Ex-U.S. ambassador Rocha sentenced to 15 years in prison for working as Cuba covert agent

Victor Manuel Rocha, a former U.S. ambassador who had lived a double life for decades as a covert agent of Cuba, was sentenced Friday to 15 years in prison by a federal judge in Miami in a stunning case highlighting the communist nation’s long-term success in stealing intelligence secrets from the U.S. government.

Miami U.S. District Court Judge Beth Bloom called Rocha “an enemy of the United States government” during the hearing.

“Your actions were a direct attack on our democracy and the safety of our citizens,” she said. “You turned your back on this country, a country that gave you everything.”

Speaking before he was sentenced, Rocha apologized to the judge, the United States and his family for his actions.

“As a student, I was heavily influenced by the radical politics of the day,” he said, which led to his betrayal of the United States. “Today, I no longer see the world through the radical eyes of my youth.”

At 73, he would likely spend the rest of his life behind bars.

Rocha pleaded guilty to conspiring to defraud the U.S. government and acting as an illegal foreign agent in an agreement struck with the U.S. Attorney’s Office in Miami. Those two offenses carried maximum sentences of five and 10 years, respectively. According to his plea agreement, he is cooperating with the U.S. government on investigations about Cuba, including a Justice Department assessment of the damage caused by his own covert work for the late Fidel Castro’s regime and his successors.

However, Judge Bloom, during the hearing, made clear she didn’t think the initial agreement presented by the prosecutors was enough punishment for what she called Rocha’s “betrayal” of the United States.

She did not hide her displeasure with the government’s plea deal, briefly suspending the hearing three times to get clarification on why prosecutors were not seeking forfeiture of Rocha’s properties, as the indictment initially suggested, as well as restitution for his victims. After being charged in December, Rocha transferred the deeds on four luxury Brickell City Centre condos valued at more than $4 million that he bought with his wife, Karla Wittkop Rocha, exclusively to her.

He also transferred his two bank accounts to his wife, prosecutors said Friday.

The judge said she was concerned about restitution to other victims of Rocha’s actions beyond the U.S. government, citing the four Cuban American men who died in the Brothers to the Rescue shootdown in 1996.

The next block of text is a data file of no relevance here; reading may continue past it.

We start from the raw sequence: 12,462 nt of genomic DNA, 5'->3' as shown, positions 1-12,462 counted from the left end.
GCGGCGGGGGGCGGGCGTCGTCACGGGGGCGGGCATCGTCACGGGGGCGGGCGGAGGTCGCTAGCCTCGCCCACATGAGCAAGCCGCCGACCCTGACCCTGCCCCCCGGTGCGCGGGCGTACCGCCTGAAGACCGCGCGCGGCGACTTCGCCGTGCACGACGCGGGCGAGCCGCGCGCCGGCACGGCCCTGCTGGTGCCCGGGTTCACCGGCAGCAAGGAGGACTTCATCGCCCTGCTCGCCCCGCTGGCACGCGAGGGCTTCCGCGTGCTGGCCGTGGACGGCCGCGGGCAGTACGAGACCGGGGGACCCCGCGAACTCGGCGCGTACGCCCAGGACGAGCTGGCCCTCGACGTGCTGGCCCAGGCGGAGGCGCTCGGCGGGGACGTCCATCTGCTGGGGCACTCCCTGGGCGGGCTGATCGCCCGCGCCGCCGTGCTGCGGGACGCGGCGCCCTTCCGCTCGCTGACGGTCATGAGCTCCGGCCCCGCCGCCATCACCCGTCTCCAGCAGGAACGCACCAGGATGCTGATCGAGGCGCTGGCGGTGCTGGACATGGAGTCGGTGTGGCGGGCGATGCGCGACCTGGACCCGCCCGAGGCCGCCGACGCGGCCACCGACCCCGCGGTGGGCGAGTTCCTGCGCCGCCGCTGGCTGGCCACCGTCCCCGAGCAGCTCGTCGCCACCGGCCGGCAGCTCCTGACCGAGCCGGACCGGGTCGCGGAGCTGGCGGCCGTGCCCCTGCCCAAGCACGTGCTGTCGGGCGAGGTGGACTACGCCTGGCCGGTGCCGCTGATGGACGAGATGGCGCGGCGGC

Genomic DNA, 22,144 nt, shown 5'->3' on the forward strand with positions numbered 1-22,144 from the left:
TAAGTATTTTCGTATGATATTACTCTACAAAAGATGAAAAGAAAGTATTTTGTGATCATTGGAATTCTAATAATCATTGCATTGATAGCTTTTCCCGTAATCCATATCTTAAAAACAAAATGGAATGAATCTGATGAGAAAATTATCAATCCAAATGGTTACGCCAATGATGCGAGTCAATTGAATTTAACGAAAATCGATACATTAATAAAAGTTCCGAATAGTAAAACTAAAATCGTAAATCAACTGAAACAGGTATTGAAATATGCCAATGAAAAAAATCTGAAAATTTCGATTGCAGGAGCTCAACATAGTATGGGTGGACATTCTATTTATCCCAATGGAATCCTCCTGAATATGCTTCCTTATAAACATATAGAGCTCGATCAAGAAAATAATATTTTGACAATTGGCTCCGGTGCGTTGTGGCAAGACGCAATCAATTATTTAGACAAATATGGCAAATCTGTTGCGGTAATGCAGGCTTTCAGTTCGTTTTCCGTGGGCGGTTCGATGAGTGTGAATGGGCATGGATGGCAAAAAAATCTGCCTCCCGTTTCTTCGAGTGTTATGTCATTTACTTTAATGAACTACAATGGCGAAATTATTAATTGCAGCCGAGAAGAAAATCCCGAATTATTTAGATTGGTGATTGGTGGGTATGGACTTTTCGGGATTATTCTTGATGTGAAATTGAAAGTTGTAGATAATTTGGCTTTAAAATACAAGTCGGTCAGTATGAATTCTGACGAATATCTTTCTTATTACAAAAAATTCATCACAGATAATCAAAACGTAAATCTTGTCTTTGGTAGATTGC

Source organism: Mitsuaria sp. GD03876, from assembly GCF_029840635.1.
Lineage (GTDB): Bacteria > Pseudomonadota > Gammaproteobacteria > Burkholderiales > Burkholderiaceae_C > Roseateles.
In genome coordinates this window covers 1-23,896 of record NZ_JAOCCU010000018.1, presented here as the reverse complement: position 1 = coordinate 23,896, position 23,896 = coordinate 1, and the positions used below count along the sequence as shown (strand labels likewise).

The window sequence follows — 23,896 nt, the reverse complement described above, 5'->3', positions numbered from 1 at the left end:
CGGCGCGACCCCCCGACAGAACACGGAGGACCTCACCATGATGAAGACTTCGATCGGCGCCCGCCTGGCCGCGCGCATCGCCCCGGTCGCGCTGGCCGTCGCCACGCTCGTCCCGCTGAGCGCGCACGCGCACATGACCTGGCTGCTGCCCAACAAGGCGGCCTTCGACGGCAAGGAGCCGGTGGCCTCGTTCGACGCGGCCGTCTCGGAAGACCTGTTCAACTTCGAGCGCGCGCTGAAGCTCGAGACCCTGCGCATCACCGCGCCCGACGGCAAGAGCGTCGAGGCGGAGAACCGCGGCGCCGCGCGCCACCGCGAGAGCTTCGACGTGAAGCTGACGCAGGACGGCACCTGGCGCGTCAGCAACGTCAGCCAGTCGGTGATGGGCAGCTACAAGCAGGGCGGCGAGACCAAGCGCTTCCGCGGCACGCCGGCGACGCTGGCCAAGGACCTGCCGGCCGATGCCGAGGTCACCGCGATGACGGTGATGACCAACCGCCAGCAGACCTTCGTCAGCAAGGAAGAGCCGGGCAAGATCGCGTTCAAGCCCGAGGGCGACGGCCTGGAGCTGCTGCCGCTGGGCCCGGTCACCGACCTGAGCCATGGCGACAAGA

Bloom also questioned why the Justice Department was not proposing that Rocha be denaturalized as a U.S. citizen after he completed his prison sentence. Initially, the federal prosecutors Jonathan Stratton and John Shipley told Bloom they were not going to request that Rocha, who was born in Colombia and naturalized in 1978, be stripped of his U.S. citizenship, which would mean he would be deported after serving his sentence if he were still alive.

But after the tense exchanges, the judge decided on a new hearing to consider restitution in the future and ordered prosecutors to include the possibility of stripping him of his citizenship in his plea agreement. Rocha and his defense lawyer, Jacqueline Arango, agreed with the judge’s demands.

As part of his sentencing, the judge also fined Rocha $500,000. His federal pension was also suspended.

Rocha was not formally accused of being a spy – a crime that would have required time-sensitive evidence, such as catching him exchanging damaging top-secret information with his Cuban handlers or other evidence of furtive communications. Instead, he was accused of violating the Foreign Agents Registration Act, which requires those working under the control of a foreign government to notify the U.S. Attorney General’s office.

Nonetheless, top federal officials have characterized Rocha, who retired from the State Department in 2002 and later worked as an adviser to the commander of U.S. Southern Command and in the private sector, as one of the worst offenders in the annals of foreign spying on the U.S. government.

After his arrest in early December, U.S. Attorney General Merrick Garland said Rocha’s covert work for Cuba was “one of the highest-reaching and longest-lasting infiltrations of the United States government by a foreign agent.”